Prepare the vinaigrette: cut the tomatoes in half and place them in the bowl of an electric mixer. Add olive oil and lime juice. Peel the garlic and add it to the blender, then add the salt, the red pepper (seeded) and the dried oregano and the sugar. Toss into a thick vinaigrette.

Stir in the Lao Gan Ma and check the seasoning – you can increase the chili or add more salt or sugar to taste. The dressing should be quite spicy, as the heat will be softened by the mango and other vegetables. Drain the vegetables and drain them, then drain the noodles and add everything to the mango and tomatoes. Pour in the vinaigrette and gently mix everything together. If you like cilantro, add the leaves to the salad and transfer to a serving platter. To finish: put the lime juice in a small bowl. Chop the cilantro and mint and mix with a little crumbled sea salt. Spoon some lime juice and herbs over the top of each bowl.

Mango Yogurt Crazy

“The idea is to run ribbons of mango into the yogurt”: mad mango yogurt with rum sesame chips. Photograph: Jonathan Lovekin/The Observer

For 4 people

mangoes 3 ripe
limes 2 or 3
thick yogurt 250ml

Peel the mangoes with a small sharp kitchen knife. Slice the flesh off the stone and put it in the bowl of a food processor. Finely grate one of the limes. Roll the limes on the work surface, pressing down firmly with the palm of your hand – this will soften the limes and you can extract more juice. Cut the limes in half and squeeze the juice into a small bowl (you need at least 4 tablespoons of juice.) Add the grated lime zest to the mango and juice. Purée until smooth, but be careful not to overwork the mixture, which will make it gooey.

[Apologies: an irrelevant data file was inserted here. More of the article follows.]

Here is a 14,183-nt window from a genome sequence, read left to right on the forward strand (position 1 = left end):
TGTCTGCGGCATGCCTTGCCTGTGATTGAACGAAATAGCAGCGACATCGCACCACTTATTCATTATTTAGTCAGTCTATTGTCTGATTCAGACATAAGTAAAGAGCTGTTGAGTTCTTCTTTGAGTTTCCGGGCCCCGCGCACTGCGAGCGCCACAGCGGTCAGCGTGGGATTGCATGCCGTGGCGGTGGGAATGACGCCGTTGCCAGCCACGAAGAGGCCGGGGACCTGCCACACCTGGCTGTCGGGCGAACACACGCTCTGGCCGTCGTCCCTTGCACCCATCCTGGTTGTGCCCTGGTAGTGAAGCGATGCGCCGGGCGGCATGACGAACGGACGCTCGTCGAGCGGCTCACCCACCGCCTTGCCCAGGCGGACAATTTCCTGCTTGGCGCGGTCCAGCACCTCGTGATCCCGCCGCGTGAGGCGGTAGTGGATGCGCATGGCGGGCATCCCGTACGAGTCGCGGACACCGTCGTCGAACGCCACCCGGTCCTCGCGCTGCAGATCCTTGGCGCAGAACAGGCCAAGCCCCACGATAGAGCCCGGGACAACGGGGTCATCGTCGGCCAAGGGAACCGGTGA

Pour the yogurt into a mixing bowl and stir until smooth and thick, then add most of the puree and stir gently. The idea is to have ribbons of mango flowing through the yogurt, rather than mixing everything all at once. Serve the mango yoghurt in glasses or cups with the rest of the purée and a little zest and the sesame crunchies underneath.

Rum Sesame Snaps

Yields about 12

golden caster sugar 60g
brown sugar syrup 60g
Butter 60g
dark rum 1 teaspoon (or cognac)
plain flour 50 grams
grounded ginger ½ teaspoon
Sesame seeds 2 teaspoons

Preheat the oven to 170°C/thermostat 3. Line a baking sheet with parchment paper. Heat the sugar, golden syrup and butter in a small saucepan over medium heat. As soon as the butter and sugar have melted and the mixture begins to bubble, remove the pan from the heat and stir in the rum, flour and ginger. Sprinkle with sesame seeds. Place mounds of the mixture, about 2 heaping teaspoons, on the baking sheet, leaving plenty of space between them. They will spread out in the oven. Bake for about 7-8 minutes, until golden brown. Remove from the oven and let cool for a few minutes, then carefully remove with a palette knife. Place on a cooling rack and let set. I like to give them a bit more character by twisting them as you put them on the stand. Serve with the bishop.

Follow Nigel on Twitter @NigelSlater

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Rozella J. Cook